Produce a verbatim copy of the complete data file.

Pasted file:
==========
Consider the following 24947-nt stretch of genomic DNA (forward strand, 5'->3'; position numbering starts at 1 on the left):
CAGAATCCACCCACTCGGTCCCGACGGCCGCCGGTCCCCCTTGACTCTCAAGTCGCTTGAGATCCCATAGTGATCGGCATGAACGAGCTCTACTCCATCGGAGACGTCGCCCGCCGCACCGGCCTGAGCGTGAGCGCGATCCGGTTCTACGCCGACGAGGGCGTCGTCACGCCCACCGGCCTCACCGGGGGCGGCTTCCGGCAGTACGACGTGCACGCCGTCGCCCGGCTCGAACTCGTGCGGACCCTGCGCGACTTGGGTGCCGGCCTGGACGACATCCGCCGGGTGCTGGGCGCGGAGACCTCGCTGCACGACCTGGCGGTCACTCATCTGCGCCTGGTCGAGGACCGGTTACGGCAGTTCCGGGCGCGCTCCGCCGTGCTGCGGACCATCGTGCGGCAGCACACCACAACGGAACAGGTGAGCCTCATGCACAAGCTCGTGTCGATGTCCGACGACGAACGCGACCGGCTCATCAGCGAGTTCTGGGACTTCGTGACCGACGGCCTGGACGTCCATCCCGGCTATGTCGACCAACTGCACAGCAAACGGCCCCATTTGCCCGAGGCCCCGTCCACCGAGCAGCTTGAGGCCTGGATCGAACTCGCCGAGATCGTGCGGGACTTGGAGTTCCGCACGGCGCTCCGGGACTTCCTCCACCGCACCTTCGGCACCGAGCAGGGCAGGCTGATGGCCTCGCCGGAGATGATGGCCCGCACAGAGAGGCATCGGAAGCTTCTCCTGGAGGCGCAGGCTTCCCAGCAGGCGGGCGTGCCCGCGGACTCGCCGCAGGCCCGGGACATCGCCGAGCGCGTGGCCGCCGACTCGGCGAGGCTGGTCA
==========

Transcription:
Consider the following 24947-nt stretch of genomic DNA (forward strand, 5'->3'; position numbering starts at 1 on the left):
CAGAATCCACCCACTCGGTCCCGACGGCCGCCGGTCCCCCTTGACTCTCAAGTCGCTTGAGATCCCATAGTGATCGGCATGAACGAGCTCTACTCCATCGGAGACGTCGCCCGCCGCACCGGCCTGAGCGTGAGCGCGATCCGGTTCTACGCCGACGAGGGCGTCGTCACGCCCACCGGCCTCACCGGGGGCGGCTTCCGGCAGTACGACGTGCACGCCGTCGCCCGGCTCGAACTCGTGCGGACCCTGCGCGACTTGGGTGCCGGCCTGGACGACATCCGCCGGGTGCTGGGCGCGGAGACCTCGCTGCACGACCTGGCGGTCACTCATCTGCGCCTGGTCGAGGACCGGTTACGGCAGTTCCGGGCGCGCTCCGCCGTGCTGCGGACCATCGTGCGGCAGCACACCACAACGGAACAGGTGAGCCTCATGCACAAGCTCGTGTCGATGTCCGACGACGAACGCGACCGGCTCATCAGCGAGTTCTGGGACTTCGTGACCGACGGCCTGGACGTCCATCCCGGCTATGTCGACCAACTGCACAGCAAACGGCCCCATTTGCCCGAGGCCCCGTCCACCGAGCAGCTTGAGGCCTGGATCGAACTCGCCGAGATCGTGCGGGACTTGGAGTTCCGCACGGCGCTCCGGGACTTCCTCCACCGCACCTTCGGCACCGAGCAGGGCAGGCTGATGGCCTCGCCGGAGATGATGGCCCGCACAGAGAGGCATCGGAAGCTTCTCCTGGAGGCGCAGGCTTCCCAGCAGGCGGGCGTGCCCGCGGACTCGCCGCAGGCCCGGGACATCGCCGAGCGCGTGGCCGCCGACTCGGCGAGGCTGGTCA